Organic contaminants in western pond turtles in remote habitat in California.
Published Web Locationhttps://doi.org/10.1016/j.chemosphere.2016.03.128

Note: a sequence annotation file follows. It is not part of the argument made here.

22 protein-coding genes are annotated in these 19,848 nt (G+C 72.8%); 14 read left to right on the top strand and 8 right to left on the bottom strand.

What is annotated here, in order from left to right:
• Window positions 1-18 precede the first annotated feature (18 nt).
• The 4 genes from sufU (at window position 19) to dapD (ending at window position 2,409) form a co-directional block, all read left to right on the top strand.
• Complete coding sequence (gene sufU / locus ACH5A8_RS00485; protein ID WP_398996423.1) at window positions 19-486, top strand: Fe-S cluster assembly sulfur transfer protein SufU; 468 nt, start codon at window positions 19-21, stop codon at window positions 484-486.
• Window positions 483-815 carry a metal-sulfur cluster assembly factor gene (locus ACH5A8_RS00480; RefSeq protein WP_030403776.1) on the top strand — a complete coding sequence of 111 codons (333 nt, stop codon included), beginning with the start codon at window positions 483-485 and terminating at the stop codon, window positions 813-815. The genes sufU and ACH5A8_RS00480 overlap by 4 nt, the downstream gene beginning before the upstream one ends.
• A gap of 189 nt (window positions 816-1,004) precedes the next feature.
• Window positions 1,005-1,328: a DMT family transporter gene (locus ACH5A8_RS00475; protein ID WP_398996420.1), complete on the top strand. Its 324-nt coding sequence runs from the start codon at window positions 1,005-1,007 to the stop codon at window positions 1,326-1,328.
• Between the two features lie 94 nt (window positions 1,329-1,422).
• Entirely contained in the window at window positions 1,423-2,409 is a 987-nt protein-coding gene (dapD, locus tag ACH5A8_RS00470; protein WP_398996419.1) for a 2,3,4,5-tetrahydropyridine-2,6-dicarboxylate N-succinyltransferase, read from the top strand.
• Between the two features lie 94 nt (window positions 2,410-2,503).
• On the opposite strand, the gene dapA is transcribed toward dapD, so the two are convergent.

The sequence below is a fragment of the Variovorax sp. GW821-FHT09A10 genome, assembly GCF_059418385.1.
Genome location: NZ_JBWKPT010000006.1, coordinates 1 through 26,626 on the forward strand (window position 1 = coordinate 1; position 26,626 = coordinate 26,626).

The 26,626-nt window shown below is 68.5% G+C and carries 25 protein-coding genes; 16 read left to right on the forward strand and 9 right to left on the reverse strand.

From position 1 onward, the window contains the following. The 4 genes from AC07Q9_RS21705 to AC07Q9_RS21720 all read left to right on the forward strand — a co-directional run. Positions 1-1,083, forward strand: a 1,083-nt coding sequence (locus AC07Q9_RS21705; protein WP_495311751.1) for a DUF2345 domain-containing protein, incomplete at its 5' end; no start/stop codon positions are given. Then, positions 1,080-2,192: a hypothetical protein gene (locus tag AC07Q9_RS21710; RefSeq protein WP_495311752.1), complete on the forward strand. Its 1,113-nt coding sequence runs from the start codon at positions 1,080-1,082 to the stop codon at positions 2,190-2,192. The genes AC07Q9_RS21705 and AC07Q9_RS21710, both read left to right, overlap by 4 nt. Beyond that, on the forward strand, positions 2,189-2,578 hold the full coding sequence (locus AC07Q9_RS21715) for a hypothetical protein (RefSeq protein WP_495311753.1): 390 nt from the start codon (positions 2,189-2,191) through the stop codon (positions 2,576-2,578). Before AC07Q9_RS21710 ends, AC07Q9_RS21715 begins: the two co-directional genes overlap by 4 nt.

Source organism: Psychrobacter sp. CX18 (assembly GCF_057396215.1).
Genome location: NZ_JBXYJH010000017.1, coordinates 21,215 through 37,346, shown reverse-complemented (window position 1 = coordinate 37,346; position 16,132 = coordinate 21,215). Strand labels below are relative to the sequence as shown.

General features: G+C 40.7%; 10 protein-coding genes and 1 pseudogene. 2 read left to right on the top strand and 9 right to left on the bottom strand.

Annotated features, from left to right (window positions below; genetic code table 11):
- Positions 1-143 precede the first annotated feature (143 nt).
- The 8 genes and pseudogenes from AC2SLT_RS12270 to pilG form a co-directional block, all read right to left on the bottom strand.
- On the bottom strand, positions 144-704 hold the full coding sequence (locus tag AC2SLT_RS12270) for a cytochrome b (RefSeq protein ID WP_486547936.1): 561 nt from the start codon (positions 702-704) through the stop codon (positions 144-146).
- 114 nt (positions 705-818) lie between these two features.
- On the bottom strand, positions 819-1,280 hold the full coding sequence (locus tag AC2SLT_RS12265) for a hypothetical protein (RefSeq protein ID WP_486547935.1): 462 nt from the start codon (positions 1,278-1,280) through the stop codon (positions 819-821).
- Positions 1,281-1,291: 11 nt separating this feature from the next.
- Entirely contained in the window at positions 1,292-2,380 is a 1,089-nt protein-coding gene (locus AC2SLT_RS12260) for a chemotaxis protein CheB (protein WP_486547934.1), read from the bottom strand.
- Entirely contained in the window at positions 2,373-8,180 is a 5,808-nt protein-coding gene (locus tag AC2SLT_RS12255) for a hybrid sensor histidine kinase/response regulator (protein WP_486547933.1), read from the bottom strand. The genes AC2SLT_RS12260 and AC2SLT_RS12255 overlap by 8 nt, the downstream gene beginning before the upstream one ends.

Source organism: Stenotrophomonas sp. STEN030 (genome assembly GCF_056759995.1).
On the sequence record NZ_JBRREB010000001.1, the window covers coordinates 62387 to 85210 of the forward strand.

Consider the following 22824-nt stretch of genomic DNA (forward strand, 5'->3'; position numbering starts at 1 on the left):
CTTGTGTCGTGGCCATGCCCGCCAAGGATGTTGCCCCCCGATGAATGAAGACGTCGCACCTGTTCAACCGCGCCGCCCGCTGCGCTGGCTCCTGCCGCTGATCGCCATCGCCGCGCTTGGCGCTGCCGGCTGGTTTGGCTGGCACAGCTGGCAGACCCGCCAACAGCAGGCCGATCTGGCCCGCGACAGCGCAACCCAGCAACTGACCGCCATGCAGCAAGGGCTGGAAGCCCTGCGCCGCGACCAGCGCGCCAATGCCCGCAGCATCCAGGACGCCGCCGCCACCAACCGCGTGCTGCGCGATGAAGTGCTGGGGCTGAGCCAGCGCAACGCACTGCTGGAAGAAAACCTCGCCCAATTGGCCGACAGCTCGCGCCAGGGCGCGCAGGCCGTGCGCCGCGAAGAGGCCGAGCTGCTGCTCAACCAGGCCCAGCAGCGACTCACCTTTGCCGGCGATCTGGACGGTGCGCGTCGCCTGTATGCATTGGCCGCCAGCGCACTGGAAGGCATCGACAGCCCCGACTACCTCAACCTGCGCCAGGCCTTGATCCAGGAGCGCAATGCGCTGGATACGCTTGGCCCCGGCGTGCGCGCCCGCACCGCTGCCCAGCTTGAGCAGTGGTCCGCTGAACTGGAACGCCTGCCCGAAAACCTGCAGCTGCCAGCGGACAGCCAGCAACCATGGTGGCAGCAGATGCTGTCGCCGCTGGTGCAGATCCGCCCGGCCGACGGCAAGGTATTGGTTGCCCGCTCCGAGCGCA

Remote aquatic ecosystems are exposed to an assortment of semivolatile organic compounds (SOCs) originating from current and historic uses, of local and global origin. Here, a representative suite of 57 current- and historic-use pesticides, polychlorinated biphenyls, and polycyclic aromatic hydrocarbons were surveyed in the plasma of the western pond turtle (Emys marmorata) and their potential prey items and habitat. California study sites included Sequoia National Park, Whiskeytown National Recreation Area, and Six Rivers National Forest. Each was downstream of undeveloped watersheds and varied in distance from agricultural and urban pollution sources. SOCs were detected frequently in all sites with more found in turtle plasma and aquatic macroinvertebrates in the two sites closest to agricultural and urban sources. Summed PCBs were highest in Whiskeytown National Recreation Area turtle plasma (mean; 1.56 ng/g ww) compared to plasma from Sequoia National Park (0.16 ng/g ww; p = 0.002) and Six Rivers National Forest (0.07 ng/g ww; p = 0.001). While no current-use pesticides were detected in turtle plasma at any site, both current- and historic-use pesticides were found prominently in sediment and macroinvertebrates at the Sequoia National Park site, which is immediately downwind of Central Valley agriculture. SOC classes associated with urban and industrial pollution were found more often and at higher concentrations at Whiskeytown National Recreation Area. These findings demonstrate a range of SOC exposure in a turtle species with current and proposed conservation status and shed additional light on the fate of environmental contaminants in remote watersheds.